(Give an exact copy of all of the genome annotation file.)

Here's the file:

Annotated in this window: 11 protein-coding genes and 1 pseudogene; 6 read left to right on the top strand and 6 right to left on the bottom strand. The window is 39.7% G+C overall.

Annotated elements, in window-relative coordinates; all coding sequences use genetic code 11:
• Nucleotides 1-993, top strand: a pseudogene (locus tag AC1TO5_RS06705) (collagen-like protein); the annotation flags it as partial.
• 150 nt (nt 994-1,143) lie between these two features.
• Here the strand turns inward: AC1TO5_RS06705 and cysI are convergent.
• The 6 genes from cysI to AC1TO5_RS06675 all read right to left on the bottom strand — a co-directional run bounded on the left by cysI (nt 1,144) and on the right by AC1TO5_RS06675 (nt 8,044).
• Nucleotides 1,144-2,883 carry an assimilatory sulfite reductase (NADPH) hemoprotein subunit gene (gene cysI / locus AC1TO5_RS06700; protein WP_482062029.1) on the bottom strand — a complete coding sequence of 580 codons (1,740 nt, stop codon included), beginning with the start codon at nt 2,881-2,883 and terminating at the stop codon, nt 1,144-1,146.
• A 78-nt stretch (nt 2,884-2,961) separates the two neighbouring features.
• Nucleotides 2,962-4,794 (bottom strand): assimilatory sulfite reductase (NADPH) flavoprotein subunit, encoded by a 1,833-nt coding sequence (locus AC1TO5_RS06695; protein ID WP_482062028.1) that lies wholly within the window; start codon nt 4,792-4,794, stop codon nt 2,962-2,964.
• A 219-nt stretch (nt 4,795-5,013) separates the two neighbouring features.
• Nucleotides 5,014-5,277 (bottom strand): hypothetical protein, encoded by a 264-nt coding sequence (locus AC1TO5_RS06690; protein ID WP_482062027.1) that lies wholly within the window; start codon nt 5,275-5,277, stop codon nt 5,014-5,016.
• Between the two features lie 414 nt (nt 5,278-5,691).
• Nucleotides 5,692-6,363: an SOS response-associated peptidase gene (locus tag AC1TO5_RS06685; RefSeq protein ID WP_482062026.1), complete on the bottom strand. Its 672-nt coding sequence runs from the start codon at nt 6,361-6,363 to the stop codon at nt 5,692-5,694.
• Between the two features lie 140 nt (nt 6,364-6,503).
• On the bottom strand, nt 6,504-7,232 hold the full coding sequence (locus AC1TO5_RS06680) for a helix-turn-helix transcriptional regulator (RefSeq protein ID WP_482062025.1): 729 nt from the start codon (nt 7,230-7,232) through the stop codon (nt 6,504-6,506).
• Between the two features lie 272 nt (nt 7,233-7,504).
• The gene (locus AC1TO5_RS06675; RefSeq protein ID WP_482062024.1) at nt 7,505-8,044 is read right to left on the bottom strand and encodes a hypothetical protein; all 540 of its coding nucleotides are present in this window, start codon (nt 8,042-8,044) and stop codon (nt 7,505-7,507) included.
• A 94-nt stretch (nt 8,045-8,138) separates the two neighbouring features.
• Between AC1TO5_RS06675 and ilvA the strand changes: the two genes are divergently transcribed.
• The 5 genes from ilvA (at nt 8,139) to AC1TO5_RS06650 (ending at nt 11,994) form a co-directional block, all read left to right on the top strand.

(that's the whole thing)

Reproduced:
Annotated in this window: 11 protein-coding genes and 1 pseudogene; 6 read left to right on the top strand and 6 right to left on the bottom strand. The window is 39.7% G+C overall.

Annotated elements, in window-relative coordinates; all coding sequences use genetic code 11:
• Nucleotides 1-993, top strand: a pseudogene (locus tag AC1TO5_RS06705) (collagen-like protein); the annotation flags it as partial.
• 150 nt (nt 994-1,143) lie between these two features.
• Here the strand turns inward: AC1TO5_RS06705 and cysI are convergent.
• The 6 genes from cysI to AC1TO5_RS06675 all read right to left on the bottom strand — a co-directional run bounded on the left by cysI (nt 1,144) and on the right by AC1TO5_RS06675 (nt 8,044).
• Nucleotides 1,144-2,883 carry an assimilatory sulfite reductase (NADPH) hemoprotein subunit gene (gene cysI / locus AC1TO5_RS06700; protein WP_482062029.1) on the bottom strand — a complete coding sequence of 580 codons (1,740 nt, stop codon included), beginning with the start codon at nt 2,881-2,883 and terminating at the stop codon, nt 1,144-1,146.
• A 78-nt stretch (nt 2,884-2,961) separates the two neighbouring features.
• Nucleotides 2,962-4,794 (bottom strand): assimilatory sulfite reductase (NADPH) flavoprotein subunit, encoded by a 1,833-nt coding sequence (locus AC1TO5_RS06695; protein ID WP_482062028.1) that lies wholly within the window; start codon nt 4,792-4,794, stop codon nt 2,962-2,964.
• A 219-nt stretch (nt 4,795-5,013) separates the two neighbouring features.
• Nucleotides 5,014-5,277 (bottom strand): hypothetical protein, encoded by a 264-nt coding sequence (locus AC1TO5_RS06690; protein ID WP_482062027.1) that lies wholly within the window; start codon nt 5,275-5,277, stop codon nt 5,014-5,016.
• Between the two features lie 414 nt (nt 5,278-5,691).
• Nucleotides 5,692-6,363: an SOS response-associated peptidase gene (locus tag AC1TO5_RS06685; RefSeq protein ID WP_482062026.1), complete on the bottom strand. Its 672-nt coding sequence runs from the start codon at nt 6,361-6,363 to the stop codon at nt 5,692-5,694.
• Between the two features lie 140 nt (nt 6,364-6,503).
• On the bottom strand, nt 6,504-7,232 hold the full coding sequence (locus AC1TO5_RS06680) for a helix-turn-helix transcriptional regulator (RefSeq protein ID WP_482062025.1): 729 nt from the start codon (nt 7,230-7,232) through the stop codon (nt 6,504-6,506).
• Between the two features lie 272 nt (nt 7,233-7,504).
• The gene (locus AC1TO5_RS06675; RefSeq protein ID WP_482062024.1) at nt 7,505-8,044 is read right to left on the bottom strand and encodes a hypothetical protein; all 540 of its coding nucleotides are present in this window, start codon (nt 8,042-8,044) and stop codon (nt 7,505-7,507) included.
• A 94-nt stretch (nt 8,045-8,138) separates the two neighbouring features.
• Between AC1TO5_RS06675 and ilvA the strand changes: the two genes are divergently transcribed.
• The 5 genes from ilvA (at nt 8,139) to AC1TO5_RS06650 (ending at nt 11,994) form a co-directional block, all read left to right on the top strand.